One of the medical devices sometimes used by doctors is a pelvic ultrasound probe. In recent years, there’s been growing concern about whether these probes have the ability to transmit the HPV virus from one patient to another. But is there any truth to this idea? Let’s take a closer look to find out.
What Are Pelvic Ultrasounds and Ultrasound Probes?
Pelvic ultrasounds are scans used to see the organs near the pelvis. (1) They work kind of like echolocation by bouncing sound waves off of objects to determine information about their environment and surroundings.
An ultrasound transducer, also called an ultrasound probe, is the device that makes an ultrasound possible. By emitting and receiving the sound waves, the transducer is able to create images of the organs near the pelvis.
When Do You Use Pelvic Ultrasounds?
There are two main types of pelvic ultrasounds: transabdominal ultrasounds and transvaginal ultrasounds.
Transabdominal ultrasounds are the ones you’re probably most familiar with. During this procedure, an ultrasound technician will smear gel on the patient’s pelvic region, then glide the ultrasound transducer along the pelvis, allowing it to emit and receive sound waves thus creating images. These types of ultrasounds are typically used during pregnancy to view the fetus and listen to the fetal heartbeat.
Transvaginal ultrasounds are not nearly as well-known as transabdominal ultrasounds. During transvaginal ultrasounds, an ultrasound technician should place a condom on the transducer and cover it in gel before inserting it into the vagina. The probe can be used to produce images of the vagina, cervix, uterus, fallopian tubes, ovaries, and/or bladder. (2) These internal ultrasounds may be used during the first trimester of pregnancy, when diagnosing certain medical conditions (such as cysts, polyps, fibroids, or endometriosis), or if you’re just having general pelvic pain. Depending on the reason for the ultrasound, the procedure can take anywhere from a few minutes to nearly an hour. (3)
What Is the Risk of HPV Transmission?
Studies have shown that HPV is a stable virus, meaning it has the ability to survive on fomites (inanimate objects that have come into contact with an infection and can pass that infection onto others). HPV can also “survive an onslaught of chemical treatment[s] and still [be] able to be infectious.” (4)
HPV lives in the epithelial cells, which are found on the surface of the skin, vagina, cervix, anus, vulva, and penis head. (5) Given that a most people will get HPV at some point in their lifetime, a transvaginal ultrasound has a high risk of coming into contact with the HPV virus. Probes are not disposable, and are disinfected after each use with mild disinfectants to “avoid damaging the sensitive equipment.” (4)
However, the common disinfectants used on transvaginal probes are not strong enough to kill the HPV virus. Studies show that up to 7% of transvaginal probes remained contaminated with high-risk HPV DNA, even after low or intermediate level disinfection. Even high-level disinfectants don’t kill all remnants of high-risk HPV on ultrasound probes. (6)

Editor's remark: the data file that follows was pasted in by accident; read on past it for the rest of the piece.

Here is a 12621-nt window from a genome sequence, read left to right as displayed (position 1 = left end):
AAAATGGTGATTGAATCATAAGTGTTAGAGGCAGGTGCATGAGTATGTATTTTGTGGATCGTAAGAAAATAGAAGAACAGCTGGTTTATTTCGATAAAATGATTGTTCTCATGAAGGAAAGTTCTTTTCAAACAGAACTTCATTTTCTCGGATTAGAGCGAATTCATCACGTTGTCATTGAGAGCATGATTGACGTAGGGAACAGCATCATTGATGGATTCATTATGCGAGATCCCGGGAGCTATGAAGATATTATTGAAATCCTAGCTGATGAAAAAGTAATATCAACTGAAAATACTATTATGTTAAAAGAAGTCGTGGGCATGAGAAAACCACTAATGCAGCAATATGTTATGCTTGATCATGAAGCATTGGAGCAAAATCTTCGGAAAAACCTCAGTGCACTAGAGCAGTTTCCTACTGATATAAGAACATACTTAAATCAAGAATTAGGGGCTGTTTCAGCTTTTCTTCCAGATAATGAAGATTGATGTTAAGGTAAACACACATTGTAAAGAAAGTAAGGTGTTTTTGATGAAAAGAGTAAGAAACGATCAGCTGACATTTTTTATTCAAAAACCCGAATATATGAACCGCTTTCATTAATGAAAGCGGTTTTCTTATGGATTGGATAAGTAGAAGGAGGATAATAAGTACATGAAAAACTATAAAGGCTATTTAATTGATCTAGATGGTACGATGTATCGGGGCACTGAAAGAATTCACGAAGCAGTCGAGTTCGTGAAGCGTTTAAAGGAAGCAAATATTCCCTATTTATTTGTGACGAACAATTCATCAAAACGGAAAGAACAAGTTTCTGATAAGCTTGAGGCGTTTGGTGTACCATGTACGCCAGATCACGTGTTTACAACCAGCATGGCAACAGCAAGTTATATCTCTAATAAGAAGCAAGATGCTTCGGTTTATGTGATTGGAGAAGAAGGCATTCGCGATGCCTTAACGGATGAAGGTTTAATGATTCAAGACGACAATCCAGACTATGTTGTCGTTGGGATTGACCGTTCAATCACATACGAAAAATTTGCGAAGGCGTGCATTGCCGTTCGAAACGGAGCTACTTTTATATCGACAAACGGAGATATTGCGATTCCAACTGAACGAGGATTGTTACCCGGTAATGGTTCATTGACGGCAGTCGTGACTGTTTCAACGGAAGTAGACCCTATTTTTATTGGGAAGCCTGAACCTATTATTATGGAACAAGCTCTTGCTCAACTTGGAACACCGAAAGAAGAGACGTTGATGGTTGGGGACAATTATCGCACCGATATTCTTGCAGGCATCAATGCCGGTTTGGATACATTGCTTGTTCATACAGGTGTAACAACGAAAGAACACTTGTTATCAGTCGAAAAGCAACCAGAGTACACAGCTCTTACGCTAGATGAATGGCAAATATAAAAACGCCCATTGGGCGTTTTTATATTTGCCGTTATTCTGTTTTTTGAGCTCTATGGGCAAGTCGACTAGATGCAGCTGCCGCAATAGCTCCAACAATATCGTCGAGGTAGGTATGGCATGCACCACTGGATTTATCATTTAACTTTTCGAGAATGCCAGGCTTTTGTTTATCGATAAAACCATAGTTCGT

What this means is that if a transvaginal probe comes into contact with the HPV virus, the virus can remain on the probe for weeks even after it’s been disinfected. Then, the probe can be inserted into another person, causing HPV transmission.
In addition to transvaginal probes, transabdominal probes also run the risk of transmitting HPV. HPV lives on the skin, and the transducer comes into direct contact with the skin on the pelvic region. Therefore, HPV could easily hop onto the transducer and stay on there until the next patient arrives.
How to Prevent HPV Transmission
Transducers are cleaned and covered between uses to disinfect and prevent them from coming into contact with environmental hazards. However, because most disinfectants don’t kill the virus, this seems to be a futile attempt to purify the probe.
During ultrasounds, the only way to prevent HPV transmission is to ensure that the transducer has been cleaned with a disinfectant that kills the HPV virus. So far, there is only one disinfectant that has been found to completely inactivate the HPV virus. This disinfectant is called Trophon ER. (7) You can ask your ultrasound technician before the procedure (or call ahead of time) to ensure that this is the disinfectant used on their transducers.
If you’re having a transvaginal ultrasound, you can also ensure that the technician uses an external condom on the probe. Though it is typically routine to do so, it’s always a good idea to ensure that your medical providers are following procedural recommendations.
- Pelvic Ultrasounds: University of Utah Health.
- What to Know about Transvaginal Ultrasounds: Medical News Daily, 2018.
- What is a Transvaginal Ultrasound?: Healthline, 2017.
- Eric J Ryndock & Craig Meyers (2014) A risk for non-sexual transmission of human papillomavirus?, Expert Review of Anti-infective Therapy, 12:10, 1165-1170, DOI: 10.1586/14787210.2014.959497
- What is HPV?: WebMD.
- Human Papillomavirus (HPV): Nanosonics, 2017.
- New Study Demonstrates Efficacy of Trophon EPR for Ultrasound Probe Disinfection: Imaging Technology News, 2016.